According to a recent article from Mortgage Professional America Magazine, lumber prices have continued to decline after reaching their peak this past May – which was six-times higher than their pandemic-related low in April of 2020.
COVID-19 caused many mills to shutdown operations just as millions of isolated homeowners were seeking more lumber to complete renovation projects, leading to unprecedented price gains. With much of the economy now reopen, Americans are beginning to allocate their money elsewhere, while homebuilders have delayed projects to hold on to their current inventories – dropping prices even further, especially as mills have resumed operations.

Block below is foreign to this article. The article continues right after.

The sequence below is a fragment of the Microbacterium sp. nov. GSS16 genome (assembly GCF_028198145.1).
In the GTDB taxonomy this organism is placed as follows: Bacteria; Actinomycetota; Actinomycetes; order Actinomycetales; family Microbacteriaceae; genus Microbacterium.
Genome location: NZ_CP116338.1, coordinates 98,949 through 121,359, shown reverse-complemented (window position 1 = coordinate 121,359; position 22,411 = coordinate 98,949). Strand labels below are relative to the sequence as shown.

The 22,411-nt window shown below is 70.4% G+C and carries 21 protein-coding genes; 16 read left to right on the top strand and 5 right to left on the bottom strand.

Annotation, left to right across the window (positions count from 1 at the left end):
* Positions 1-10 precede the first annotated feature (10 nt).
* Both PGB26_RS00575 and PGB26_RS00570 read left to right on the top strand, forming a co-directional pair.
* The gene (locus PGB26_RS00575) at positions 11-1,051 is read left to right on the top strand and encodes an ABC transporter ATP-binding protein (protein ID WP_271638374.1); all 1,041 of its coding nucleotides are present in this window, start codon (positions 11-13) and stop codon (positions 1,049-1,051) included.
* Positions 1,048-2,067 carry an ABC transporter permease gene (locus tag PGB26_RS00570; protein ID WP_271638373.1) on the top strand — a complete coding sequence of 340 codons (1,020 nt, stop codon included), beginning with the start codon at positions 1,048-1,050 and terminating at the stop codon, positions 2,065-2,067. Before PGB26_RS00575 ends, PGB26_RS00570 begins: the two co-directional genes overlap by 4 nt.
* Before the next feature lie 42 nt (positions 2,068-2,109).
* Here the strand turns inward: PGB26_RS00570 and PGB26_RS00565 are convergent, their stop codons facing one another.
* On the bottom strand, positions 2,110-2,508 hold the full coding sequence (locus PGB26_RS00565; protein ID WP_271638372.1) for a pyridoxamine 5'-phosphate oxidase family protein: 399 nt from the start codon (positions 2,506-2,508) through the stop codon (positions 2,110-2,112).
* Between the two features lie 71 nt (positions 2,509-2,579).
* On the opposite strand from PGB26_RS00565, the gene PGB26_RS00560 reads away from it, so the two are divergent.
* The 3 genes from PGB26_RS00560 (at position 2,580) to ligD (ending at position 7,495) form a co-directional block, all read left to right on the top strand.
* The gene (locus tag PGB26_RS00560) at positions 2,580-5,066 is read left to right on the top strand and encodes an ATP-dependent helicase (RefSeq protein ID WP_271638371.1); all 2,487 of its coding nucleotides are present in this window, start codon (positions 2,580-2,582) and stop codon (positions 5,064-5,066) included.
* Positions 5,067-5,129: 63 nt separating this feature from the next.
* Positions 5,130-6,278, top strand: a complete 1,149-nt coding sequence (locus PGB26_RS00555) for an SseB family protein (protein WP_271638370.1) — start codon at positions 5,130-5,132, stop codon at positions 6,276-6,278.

So how does this affect the housing market? Recent analysis from the National Association of Homebuilders showed that at their peak, lumber prices rose the price of a single-family home by $35,875, while multifamily properties saw their value increase by $13,000.
Industry experts are predicting that lumber prices will continue to decline through the end of the year, but they mentioned that it could take some time before retail centers notice the rate cuts. They also noted that lumber costs are only one factor impacting housing prices, as supply and demand remain the key culprit that’s affecting home values.